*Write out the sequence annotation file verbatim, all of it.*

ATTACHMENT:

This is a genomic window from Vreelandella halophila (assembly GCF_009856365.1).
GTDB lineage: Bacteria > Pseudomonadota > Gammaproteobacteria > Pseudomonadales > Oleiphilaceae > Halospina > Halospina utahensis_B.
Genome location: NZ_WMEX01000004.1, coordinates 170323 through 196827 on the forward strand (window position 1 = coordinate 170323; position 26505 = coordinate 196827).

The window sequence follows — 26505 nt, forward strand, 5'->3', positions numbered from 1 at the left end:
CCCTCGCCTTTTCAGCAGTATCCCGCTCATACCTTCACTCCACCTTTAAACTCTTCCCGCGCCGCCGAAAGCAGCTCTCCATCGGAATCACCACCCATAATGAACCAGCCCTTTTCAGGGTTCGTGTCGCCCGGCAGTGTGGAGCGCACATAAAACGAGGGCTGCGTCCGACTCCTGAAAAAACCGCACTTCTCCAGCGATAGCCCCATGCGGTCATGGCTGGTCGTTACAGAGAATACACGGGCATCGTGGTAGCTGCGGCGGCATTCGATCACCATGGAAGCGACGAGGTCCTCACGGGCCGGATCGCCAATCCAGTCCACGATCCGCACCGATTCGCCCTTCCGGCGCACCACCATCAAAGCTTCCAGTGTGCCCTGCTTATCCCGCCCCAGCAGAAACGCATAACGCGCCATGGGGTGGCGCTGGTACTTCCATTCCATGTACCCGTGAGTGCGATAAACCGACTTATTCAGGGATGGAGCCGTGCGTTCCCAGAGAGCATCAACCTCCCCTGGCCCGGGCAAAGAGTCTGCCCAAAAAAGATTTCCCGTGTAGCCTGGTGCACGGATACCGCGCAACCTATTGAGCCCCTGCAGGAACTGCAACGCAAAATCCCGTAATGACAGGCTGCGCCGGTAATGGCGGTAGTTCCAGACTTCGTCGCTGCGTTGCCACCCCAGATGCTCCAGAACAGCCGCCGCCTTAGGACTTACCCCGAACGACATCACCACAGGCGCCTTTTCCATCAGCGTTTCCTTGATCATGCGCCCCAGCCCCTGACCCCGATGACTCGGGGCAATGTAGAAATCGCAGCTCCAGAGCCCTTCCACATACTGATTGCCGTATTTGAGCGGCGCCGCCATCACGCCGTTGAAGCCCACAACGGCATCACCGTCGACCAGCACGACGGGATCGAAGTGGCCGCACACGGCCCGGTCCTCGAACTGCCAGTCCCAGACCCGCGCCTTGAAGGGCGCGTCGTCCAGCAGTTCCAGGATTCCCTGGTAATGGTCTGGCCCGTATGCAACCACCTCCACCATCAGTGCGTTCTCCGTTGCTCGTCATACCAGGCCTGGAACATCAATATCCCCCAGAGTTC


This is a genomic window from Vreelandella halophila (assembly GCF_009856365.1).
GTDB lineage: Bacteria > Pseudomonadota > Gammaproteobacteria > Pseudomonadales > Oleiphilaceae > Halospina > Halospina utahensis_B.
Genome location: NZ_WMEX01000004.1, coordinates 170323 through 196827 on the forward strand (window position 1 = coordinate 170323; position 26505 = coordinate 196827).

The window sequence follows — 26505 nt, forward strand, 5'->3', positions numbered from 1 at the left end:
CCCTCGCCTTTTCAGCAGTATCCCGCTCATACCTTCACTCCACCTTTAAACTCTTCCCGCGCCGCCGAAAGCAGCTCTCCATCGGAATCACCACCCATAATGAACCAGCCCTTTTCAGGGTTCGTGTCGCCCGGCAGTGTGGAGCGCACATAAAACGAGGGCTGCGTCCGACTCCTGAAAAAACCGCACTTCTCCAGCGATAGCCCCATGCGGTCATGGCTGGTCGTTACAGAGAATACACGGGCATCGTGGTAGCTGCGGCGGCATTCGATCACCATGGAAGCGACGAGGTCCTCACGGGCCGGATCGCCAATCCAGTCCACGATCCGCACCGATTCGCCCTTCCGGCGCACCACCATCAAAGCTTCCAGTGTGCCCTGCTTATCCCGCCCCAGCAGAAACGCATAACGCGCCATGGGGTGGCGCTGGTACTTCCATTCCATGTACCCGTGAGTGCGATAAACCGACTTATTCAGGGATGGAGCCGTGCGTTCCCAGAGAGCATCAACCTCCCCTGGCCCGGGCAAAGAGTCTGCCCAAAAAAGATTTCCCGTGTAGCCTGGTGCACGGATACCGCGCAACCTATTGAGCCCCTGCAGGAACTGCAACGCAAAATCCCGTAATGACAGGCTGCGCCGGTAATGGCGGTAGTTCCAGACTTCGTCGCTGCGTTGCCACCCCAGATGCTCCAGAACAGCCGCCGCCTTAGGACTTACCCCGAACGACATCACCACAGGCGCCTTTTCCATCAGCGTTTCCTTGATCATGCGCCCCAGCCCCTGACCCCGATGACTCGGGGCAATGTAGAAATCGCAGCTCCAGAGCCCTTCCACATACTGATTGCCGTATTTGAGCGGCGCCGCCATCACGCCGTTGAAGCCCACAACGGCATCACCGTCGACCAGCACGACGGGATCGAAGTGGCCGCACACGGCCCGGTCCTCGAACTGCCAGTCCCAGACCCGCGCCTTGAAGGGCGCGTCGTCCAGCAGTTCCAGGATTCCCTGGTAATGGTCTGGCCCGTATGCAACCACCTCCACCATCAGTGCGTTCTCCGTTGCTCGTCATACCAGGCCTGGAACATCAATATCCCCCAGAGTTC